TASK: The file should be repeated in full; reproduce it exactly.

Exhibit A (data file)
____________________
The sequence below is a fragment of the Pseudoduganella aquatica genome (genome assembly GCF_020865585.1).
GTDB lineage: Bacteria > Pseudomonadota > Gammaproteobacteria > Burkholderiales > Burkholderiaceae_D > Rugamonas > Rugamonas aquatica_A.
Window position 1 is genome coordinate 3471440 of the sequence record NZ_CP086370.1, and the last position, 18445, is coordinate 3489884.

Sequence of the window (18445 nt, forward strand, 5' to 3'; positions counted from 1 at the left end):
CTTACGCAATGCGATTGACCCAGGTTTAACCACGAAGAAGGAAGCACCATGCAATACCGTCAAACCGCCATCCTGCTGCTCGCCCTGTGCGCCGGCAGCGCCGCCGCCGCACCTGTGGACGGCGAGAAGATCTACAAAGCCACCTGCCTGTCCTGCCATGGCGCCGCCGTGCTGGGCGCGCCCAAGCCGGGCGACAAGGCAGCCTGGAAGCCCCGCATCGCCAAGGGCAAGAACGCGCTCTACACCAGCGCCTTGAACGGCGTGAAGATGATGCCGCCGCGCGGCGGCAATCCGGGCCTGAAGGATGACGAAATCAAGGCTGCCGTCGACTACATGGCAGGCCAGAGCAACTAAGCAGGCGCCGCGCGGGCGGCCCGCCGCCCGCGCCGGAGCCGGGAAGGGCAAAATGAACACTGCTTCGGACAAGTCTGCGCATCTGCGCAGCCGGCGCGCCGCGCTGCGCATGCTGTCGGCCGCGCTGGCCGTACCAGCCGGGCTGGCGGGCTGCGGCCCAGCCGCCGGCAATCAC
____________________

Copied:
The sequence below is a fragment of the Pseudoduganella aquatica genome (genome assembly GCF_020865585.1).
GTDB lineage: Bacteria > Pseudomonadota > Gammaproteobacteria > Burkholderiales > Burkholderiaceae_D > Rugamonas > Rugamonas aquatica_A.
Window position 1 is genome coordinate 3471440 of the sequence record NZ_CP086370.1, and the last position, 18445, is coordinate 3489884.

Sequence of the window (18445 nt, forward strand, 5' to 3'; positions counted from 1 at the left end):
CTTACGCAATGCGATTGACCCAGGTTTAACCACGAAGAAGGAAGCACCATGCAATACCGTCAAACCGCCATCCTGCTGCTCGCCCTGTGCGCCGGCAGCGCCGCCGCCGCACCTGTGGACGGCGAGAAGATCTACAAAGCCACCTGCCTGTCCTGCCATGGCGCCGCCGTGCTGGGCGCGCCCAAGCCGGGCGACAAGGCAGCCTGGAAGCCCCGCATCGCCAAGGGCAAGAACGCGCTCTACACCAGCGCCTTGAACGGCGTGAAGATGATGCCGCCGCGCGGCGGCAATCCGGGCCTGAAGGATGACGAAATCAAGGCTGCCGTCGACTACATGGCAGGCCAGAGCAACTAAGCAGGCGCCGCGCGGGCGGCCCGCCGCCCGCGCCGGAGCCGGGAAGGGCAAAATGAACACTGCTTCGGACAAGTCTGCGCATCTGCGCAGCCGGCGCGCCGCGCTGCGCATGCTGTCGGCCGCGCTGGCCGTACCAGCCGGGCTGGCGGGCTGCGGCCCAGCCGCCGGCAATCAC